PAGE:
Although married persons have conjugal rights over each other, such rights should be exercised within reasonable behaviour. An act of molestation is considered an outrage of modesty.
There is no marital immunity and outrage of modesty is currently criminalised under section 354 of the Penal Code, which reads as:
Whoever assaults or uses criminal force to any person, intending to outrage or knowing it to be likely that he will thereby outrage the modesty of that person…
According to the provision, the “use of criminal force” is a requirement to find a person guilty of this crime.
Therefore, the act of staring at someone inappropriately is not considered as an outrage of modesty.
In determining the severity of the offence, the courts may take into consideration the following factors:
- The degree of sexual exploitation – this includes considerations of the part of the victim’s body that was touched by the accused, how the accused touched the victim, and the duration of the outrage of modesty.
- The circumstances of the offence – these include considerations of “the presence of premeditation, the use of force or violence, the abuse of a position of trust, the use of deception, the presence of other aggravating acts accompanying the outrage of modesty, and the exploitation of a vulnerable victim”.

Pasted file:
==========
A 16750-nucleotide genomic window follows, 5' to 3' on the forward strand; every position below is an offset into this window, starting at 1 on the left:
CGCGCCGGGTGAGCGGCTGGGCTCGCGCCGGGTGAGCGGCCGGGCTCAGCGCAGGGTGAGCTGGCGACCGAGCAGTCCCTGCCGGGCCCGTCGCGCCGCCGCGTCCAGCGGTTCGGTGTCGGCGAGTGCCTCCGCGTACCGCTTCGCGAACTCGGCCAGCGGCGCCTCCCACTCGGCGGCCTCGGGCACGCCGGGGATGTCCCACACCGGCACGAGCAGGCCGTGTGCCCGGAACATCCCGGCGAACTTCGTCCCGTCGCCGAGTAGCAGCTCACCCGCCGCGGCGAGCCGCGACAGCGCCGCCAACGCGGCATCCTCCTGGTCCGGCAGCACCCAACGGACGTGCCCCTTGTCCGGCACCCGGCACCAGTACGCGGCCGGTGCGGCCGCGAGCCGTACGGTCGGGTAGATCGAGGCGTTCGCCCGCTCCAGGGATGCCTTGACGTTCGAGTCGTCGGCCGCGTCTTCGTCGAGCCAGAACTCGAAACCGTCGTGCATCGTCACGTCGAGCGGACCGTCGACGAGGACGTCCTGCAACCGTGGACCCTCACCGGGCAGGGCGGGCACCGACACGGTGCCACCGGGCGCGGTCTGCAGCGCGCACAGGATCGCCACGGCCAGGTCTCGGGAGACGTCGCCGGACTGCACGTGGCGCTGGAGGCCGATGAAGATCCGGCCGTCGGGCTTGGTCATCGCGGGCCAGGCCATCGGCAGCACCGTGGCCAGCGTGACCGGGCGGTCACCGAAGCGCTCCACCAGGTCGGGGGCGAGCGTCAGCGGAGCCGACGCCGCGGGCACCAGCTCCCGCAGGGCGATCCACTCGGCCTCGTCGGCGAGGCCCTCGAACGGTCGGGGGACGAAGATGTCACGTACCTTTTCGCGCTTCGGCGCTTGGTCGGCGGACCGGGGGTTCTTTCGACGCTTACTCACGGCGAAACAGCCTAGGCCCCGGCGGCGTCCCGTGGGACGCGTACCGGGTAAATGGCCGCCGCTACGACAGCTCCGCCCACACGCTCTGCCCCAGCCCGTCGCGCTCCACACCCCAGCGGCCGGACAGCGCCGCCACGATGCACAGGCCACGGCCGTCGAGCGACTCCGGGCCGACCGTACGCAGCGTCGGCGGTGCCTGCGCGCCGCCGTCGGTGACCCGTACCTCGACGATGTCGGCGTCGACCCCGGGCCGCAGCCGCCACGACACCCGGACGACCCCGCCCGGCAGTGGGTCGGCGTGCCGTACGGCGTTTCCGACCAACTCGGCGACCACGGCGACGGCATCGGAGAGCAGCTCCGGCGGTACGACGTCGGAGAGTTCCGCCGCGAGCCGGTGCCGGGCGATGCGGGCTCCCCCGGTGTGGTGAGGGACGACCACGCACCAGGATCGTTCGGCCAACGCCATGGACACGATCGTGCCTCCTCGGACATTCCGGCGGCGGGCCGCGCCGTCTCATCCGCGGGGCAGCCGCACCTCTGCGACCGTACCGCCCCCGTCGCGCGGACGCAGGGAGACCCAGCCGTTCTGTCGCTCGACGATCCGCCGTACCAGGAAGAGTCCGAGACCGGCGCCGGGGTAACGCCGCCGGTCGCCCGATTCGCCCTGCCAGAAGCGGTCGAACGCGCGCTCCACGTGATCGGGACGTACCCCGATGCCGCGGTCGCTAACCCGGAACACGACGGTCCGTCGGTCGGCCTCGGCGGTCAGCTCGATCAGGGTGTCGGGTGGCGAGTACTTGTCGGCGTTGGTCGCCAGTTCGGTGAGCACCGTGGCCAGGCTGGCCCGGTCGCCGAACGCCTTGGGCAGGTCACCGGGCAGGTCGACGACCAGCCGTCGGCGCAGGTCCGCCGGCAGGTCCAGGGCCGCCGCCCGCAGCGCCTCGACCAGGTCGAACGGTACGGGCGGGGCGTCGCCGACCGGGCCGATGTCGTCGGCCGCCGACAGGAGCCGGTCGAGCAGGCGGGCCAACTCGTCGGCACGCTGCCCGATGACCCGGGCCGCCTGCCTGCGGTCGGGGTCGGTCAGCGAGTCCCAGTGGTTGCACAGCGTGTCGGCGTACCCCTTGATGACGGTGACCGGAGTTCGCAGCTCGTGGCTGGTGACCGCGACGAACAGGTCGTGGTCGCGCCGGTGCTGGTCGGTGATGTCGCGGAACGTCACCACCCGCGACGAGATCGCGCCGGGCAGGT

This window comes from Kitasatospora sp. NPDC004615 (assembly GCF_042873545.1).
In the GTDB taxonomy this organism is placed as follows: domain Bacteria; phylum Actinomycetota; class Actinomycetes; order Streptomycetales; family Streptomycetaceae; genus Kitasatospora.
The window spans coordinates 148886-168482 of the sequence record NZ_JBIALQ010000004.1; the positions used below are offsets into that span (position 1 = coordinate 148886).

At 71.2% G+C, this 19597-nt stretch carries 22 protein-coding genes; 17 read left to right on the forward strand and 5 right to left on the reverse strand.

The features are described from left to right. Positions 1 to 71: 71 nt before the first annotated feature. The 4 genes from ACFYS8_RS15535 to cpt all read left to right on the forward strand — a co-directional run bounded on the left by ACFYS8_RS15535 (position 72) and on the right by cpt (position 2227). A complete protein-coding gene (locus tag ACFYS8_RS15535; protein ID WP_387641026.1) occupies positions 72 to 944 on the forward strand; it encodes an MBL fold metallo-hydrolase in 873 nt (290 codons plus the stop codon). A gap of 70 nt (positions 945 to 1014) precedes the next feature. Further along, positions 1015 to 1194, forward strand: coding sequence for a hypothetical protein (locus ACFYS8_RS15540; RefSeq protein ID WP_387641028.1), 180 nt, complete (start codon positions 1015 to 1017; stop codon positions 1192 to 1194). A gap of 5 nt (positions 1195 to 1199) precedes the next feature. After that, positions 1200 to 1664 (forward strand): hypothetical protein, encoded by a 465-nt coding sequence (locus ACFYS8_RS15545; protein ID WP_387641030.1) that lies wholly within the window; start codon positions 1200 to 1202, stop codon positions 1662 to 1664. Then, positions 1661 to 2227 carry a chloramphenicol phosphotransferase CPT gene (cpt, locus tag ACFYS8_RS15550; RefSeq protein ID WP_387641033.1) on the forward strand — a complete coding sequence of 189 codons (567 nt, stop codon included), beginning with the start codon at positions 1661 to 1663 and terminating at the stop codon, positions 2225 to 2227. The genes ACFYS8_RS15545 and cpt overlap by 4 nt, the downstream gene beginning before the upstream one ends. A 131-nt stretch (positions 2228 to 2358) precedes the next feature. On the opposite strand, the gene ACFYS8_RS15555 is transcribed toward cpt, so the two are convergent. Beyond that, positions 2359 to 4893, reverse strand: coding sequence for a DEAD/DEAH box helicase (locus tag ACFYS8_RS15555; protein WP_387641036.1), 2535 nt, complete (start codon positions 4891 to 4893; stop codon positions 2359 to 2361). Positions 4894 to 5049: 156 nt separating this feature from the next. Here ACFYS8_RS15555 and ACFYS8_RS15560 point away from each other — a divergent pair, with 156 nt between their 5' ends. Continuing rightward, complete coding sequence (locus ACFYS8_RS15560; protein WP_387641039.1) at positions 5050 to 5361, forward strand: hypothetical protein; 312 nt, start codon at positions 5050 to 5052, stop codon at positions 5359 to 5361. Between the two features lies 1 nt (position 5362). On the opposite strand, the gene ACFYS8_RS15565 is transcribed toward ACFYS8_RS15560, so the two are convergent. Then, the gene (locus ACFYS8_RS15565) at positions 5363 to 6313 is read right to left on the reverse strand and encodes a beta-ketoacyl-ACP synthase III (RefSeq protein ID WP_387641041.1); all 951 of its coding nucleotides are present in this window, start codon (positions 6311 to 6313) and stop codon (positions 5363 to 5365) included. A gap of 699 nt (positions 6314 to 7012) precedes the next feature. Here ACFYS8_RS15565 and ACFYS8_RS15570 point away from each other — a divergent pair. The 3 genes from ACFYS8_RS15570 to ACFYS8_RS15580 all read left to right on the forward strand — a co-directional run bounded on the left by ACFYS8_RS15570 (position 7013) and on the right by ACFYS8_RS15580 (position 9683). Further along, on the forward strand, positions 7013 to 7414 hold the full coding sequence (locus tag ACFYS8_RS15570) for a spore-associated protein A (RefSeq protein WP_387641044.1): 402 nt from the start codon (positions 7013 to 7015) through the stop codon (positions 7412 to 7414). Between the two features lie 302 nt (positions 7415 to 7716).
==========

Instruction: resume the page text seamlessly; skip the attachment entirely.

- The harm caused to the victim – whether the victim faced any physical harm, emotional or psychological trauma.
If convicted, such an offence can carry a penalty of up to two year’s jail, or a fine or caning, or any combination of such punishments.
For situations involving violent behaviour or the threat of violent behaviour, another course of action will be to apply for a Protection Order at the Family Court.
If you are a victim of molestation or if you know of someone who is suffering in silence, seek help quickly in order to protect yourself and your loved ones.
Feel free to contact our family lawyers should you require any assistance or legal advice.